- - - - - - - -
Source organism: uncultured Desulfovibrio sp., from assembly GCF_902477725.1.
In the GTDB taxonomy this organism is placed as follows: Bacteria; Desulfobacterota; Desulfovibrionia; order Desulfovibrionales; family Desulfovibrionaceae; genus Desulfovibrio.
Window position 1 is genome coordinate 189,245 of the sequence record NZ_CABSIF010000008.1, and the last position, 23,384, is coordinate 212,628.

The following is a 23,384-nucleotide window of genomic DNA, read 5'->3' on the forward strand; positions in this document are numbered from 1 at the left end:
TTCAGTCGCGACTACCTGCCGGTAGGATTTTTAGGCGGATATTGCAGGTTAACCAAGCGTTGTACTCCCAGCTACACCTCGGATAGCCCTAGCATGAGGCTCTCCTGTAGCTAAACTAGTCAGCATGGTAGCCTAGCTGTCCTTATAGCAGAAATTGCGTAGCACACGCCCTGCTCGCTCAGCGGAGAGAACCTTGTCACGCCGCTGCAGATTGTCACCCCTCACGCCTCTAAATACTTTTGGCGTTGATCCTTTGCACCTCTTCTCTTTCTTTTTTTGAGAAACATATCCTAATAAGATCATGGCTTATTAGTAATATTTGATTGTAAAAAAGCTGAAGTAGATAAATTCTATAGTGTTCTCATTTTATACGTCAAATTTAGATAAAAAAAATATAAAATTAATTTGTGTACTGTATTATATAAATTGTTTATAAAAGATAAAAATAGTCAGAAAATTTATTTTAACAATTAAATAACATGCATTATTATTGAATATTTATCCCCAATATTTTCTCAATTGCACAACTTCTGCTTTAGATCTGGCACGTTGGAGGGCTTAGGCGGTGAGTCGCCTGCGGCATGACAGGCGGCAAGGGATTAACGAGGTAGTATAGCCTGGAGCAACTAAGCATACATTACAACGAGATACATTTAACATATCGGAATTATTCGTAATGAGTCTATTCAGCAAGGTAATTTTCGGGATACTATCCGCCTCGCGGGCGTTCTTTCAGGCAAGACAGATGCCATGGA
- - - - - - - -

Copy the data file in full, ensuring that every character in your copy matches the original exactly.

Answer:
Source organism: uncultured Desulfovibrio sp., from assembly GCF_902477725.1.
In the GTDB taxonomy this organism is placed as follows: Bacteria; Desulfobacterota; Desulfovibrionia; order Desulfovibrionales; family Desulfovibrionaceae; genus Desulfovibrio.
Window position 1 is genome coordinate 189,245 of the sequence record NZ_CABSIF010000008.1, and the last position, 23,384, is coordinate 212,628.

The following is a 23,384-nucleotide window of genomic DNA, read 5'->3' on the forward strand; positions in this document are numbered from 1 at the left end:
TTCAGTCGCGACTACCTGCCGGTAGGATTTTTAGGCGGATATTGCAGGTTAACCAAGCGTTGTACTCCCAGCTACACCTCGGATAGCCCTAGCATGAGGCTCTCCTGTAGCTAAACTAGTCAGCATGGTAGCCTAGCTGTCCTTATAGCAGAAATTGCGTAGCACACGCCCTGCTCGCTCAGCGGAGAGAACCTTGTCACGCCGCTGCAGATTGTCACCCCTCACGCCTCTAAATACTTTTGGCGTTGATCCTTTGCACCTCTTCTCTTTCTTTTTTTGAGAAACATATCCTAATAAGATCATGGCTTATTAGTAATATTTGATTGTAAAAAAGCTGAAGTAGATAAATTCTATAGTGTTCTCATTTTATACGTCAAATTTAGATAAAAAAAATATAAAATTAATTTGTGTACTGTATTATATAAATTGTTTATAAAAGATAAAAATAGTCAGAAAATTTATTTTAACAATTAAATAACATGCATTATTATTGAATATTTATCCCCAATATTTTCTCAATTGCACAACTTCTGCTTTAGATCTGGCACGTTGGAGGGCTTAGGCGGTGAGTCGCCTGCGGCATGACAGGCGGCAAGGGATTAACGAGGTAGTATAGCCTGGAGCAACTAAGCATACATTACAACGAGATACATTTAACATATCGGAATTATTCGTAATGAGTCTATTCAGCAAGGTAATTTTCGGGATACTATCCGCCTCGCGGGCGTTCTTTCAGGCAAGACAGATGCCATGGA